Tag Archives: takoyaki


13 Aug

Fits into hand with ease, pleasant shape of balls

Have you enjoyed balls, lately?


What do you like to forking put in your mouth? How about some balls? Although they’re not something that comes to mind right away when I think of what to eat (most things I put in my mouth are longer than they are wide) I encourage you not to leave your balls out in the cold.

Let me introduce you to two of my favourite balls.

1. Octopus Balls – Takoyaki

A relative newbie to the Vancouver/Richmond night market scene (stalls have popped up over the past couple of years) takoyaki are balls of savoury dough, grilled on a special teppan of half-spheres. Batter, green onions and/or cabbage, and sometimes tenkasu (bits of fried tempura batter) and/or beni-shouga (red ginger) are poured onto the teppan, and a piece of octopus is plonked in the middle. Once mostly cooked, the half-moon is deftly turned in its place with a long skewer and fried into a spherical shape. Topped with a Worcestershire-based sauce (creatively named takoyaki sauce), Japanese mayonnaise, aonori (seaweed powder), and katsuobushi (shaved bonito flakes), this Osaka treat is a big hit, as indicated by the huge line-ups at the night market stalls.



Not had the chance to put these balls in your mouth yet? Try eating octopus balls in the Vancouver area at:

  • Zipang (3710 Main Street, between 21st and 22nd Avenues)
  • Richmond Night Market (12631 Vulcan Way)
  • Bakudanyaki: Named for their incredible size (Bakudan = explosion, or bomb) these baseball sized “explosion balls” are so potent, you need only one. (7100 Elmbridge Way, just off of the Gilbert Road bridge on the south side of the river)

Be careful not to burn your mouth – these balls are hot!

2. Rice Balls – Onigiri

The ideal way to use up the last of your rice, and the easiest meal to take for tomorrow’s lunch, onigiri are the perfect way to satisfy your hunger at mealtime or as a snack. Available in abundance in convenience stores in Japan, I can’t imagine why this treat hasn’t caught on in 7-11s across the globe. Tasty, healthy, and available with a variety of fillings, I would argue that onigiri, Japan’s sandwich, outshines the bologna tossed between two slices of white bread that most North American children call “lunch”.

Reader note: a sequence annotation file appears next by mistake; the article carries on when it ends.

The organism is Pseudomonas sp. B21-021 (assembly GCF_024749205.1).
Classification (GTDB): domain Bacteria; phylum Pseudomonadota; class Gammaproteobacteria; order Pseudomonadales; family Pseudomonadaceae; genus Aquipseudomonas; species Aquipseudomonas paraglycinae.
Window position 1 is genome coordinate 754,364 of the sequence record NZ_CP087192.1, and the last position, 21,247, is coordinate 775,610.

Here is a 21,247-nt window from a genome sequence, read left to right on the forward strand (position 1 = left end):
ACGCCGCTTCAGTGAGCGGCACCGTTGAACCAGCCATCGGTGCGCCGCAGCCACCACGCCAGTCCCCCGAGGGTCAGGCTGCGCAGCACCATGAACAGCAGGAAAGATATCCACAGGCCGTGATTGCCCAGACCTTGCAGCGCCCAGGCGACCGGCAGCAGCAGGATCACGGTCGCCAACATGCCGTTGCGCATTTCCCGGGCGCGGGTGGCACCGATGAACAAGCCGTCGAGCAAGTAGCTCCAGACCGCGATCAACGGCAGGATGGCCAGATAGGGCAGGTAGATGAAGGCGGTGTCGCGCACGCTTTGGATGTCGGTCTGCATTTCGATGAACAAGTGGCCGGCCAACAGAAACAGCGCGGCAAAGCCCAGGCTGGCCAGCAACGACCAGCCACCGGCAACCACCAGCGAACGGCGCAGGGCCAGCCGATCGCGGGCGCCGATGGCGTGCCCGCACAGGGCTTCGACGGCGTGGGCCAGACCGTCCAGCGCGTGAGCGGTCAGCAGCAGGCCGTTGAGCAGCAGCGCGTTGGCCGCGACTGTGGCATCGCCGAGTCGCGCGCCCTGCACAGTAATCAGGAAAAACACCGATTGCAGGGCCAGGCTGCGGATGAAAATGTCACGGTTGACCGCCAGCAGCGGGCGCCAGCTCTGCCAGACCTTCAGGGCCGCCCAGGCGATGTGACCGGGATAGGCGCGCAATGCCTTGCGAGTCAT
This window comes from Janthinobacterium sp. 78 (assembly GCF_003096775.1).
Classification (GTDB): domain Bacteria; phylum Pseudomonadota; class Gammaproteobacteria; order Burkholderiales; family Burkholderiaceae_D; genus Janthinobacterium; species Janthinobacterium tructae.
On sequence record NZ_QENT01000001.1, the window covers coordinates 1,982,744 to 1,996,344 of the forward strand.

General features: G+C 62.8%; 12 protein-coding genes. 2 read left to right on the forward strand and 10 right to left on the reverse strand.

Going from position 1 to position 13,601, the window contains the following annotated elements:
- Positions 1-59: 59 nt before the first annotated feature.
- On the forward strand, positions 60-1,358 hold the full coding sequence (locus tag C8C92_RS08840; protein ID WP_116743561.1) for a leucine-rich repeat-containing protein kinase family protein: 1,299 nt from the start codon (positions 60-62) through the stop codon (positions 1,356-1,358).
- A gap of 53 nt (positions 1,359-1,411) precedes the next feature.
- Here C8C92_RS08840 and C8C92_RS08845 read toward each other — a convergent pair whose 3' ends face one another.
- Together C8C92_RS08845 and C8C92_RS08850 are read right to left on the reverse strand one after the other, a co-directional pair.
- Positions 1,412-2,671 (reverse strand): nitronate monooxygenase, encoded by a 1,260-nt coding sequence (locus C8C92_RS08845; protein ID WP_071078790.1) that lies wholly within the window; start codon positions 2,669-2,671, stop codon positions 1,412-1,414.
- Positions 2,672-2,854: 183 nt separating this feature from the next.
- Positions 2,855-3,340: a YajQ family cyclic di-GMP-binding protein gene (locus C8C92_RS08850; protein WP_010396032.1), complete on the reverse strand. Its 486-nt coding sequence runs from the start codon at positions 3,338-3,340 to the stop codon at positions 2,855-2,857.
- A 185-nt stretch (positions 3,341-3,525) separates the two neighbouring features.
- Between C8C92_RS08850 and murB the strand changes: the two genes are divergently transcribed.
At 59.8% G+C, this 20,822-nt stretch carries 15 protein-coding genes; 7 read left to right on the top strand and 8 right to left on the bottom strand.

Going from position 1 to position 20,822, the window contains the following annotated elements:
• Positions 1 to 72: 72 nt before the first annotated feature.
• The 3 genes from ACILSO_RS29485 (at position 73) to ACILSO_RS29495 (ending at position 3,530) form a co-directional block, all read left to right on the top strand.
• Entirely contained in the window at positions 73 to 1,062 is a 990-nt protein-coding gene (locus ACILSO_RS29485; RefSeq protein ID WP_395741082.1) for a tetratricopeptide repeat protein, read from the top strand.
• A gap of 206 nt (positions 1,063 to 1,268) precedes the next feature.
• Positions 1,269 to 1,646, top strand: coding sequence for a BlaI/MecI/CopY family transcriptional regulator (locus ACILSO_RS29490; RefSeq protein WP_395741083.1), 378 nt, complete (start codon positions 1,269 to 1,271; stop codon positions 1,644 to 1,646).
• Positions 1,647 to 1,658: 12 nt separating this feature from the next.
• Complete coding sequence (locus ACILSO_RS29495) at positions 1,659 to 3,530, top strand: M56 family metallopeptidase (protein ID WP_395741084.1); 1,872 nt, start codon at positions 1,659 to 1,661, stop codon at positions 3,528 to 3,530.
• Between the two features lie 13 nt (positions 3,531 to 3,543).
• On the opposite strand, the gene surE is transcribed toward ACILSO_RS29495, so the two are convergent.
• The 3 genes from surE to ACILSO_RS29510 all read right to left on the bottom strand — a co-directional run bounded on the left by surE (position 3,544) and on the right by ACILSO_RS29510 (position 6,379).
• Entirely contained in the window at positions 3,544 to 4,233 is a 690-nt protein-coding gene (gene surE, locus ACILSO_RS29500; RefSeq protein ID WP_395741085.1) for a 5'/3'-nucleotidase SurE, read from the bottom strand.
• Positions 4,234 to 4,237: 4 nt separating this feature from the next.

Onigiri - a versatile ball

How to Make Onigiri (Rice Balls)

  1. Cook Japanese rice, using only white rice or a mixture of white and brown rice. (Onigiri requires the rice to stick to itself, so be sure to mix in at least 40% white rice to get this to work! Also, make sure you use Japanese rice – other types aren’t sticky enough.)
  2. Allow the rice to cool at least a little bit. As delicious as they are, onigiri are not worth losing the skin from the palms of your hands. Once lukewarm or cool, you can sprinkle in your favourite furikake (literally “shake and sprinkle”) seasoning (available at most asian supermarkets) leftover bits of flaked salmon or other fish, leftover edamame beans (minus the pods), or gomashio (a mixture of sesame seeds and coarse salt). Plain rice is fine, too.
  3. Shape the balls. Wet your hands and sprinkle them with some salt before scooping about one rice-bowls worth of rice into one hand. In the centre, spoon in a small dollop of the filling of your choice, such as a piece of leftover salmon, a chunk of tuna, a piece of daikon radish pickle, soft nori (seaweed) paste or an umeboshi (pickled sour plum). Shape the rice as you wish (triangles are most popular, followed by flattened circles, but try your hand at hearts and stars if you dare!) and wrap with a piece of crispy ajitsuke nori (seasoned, roasted seaweed) as enjoyed in western Japan’s Kansai region or yaki nori (dried plain seaweed sheets – used when making sushi) as they prefer is in the eastern Kanto region.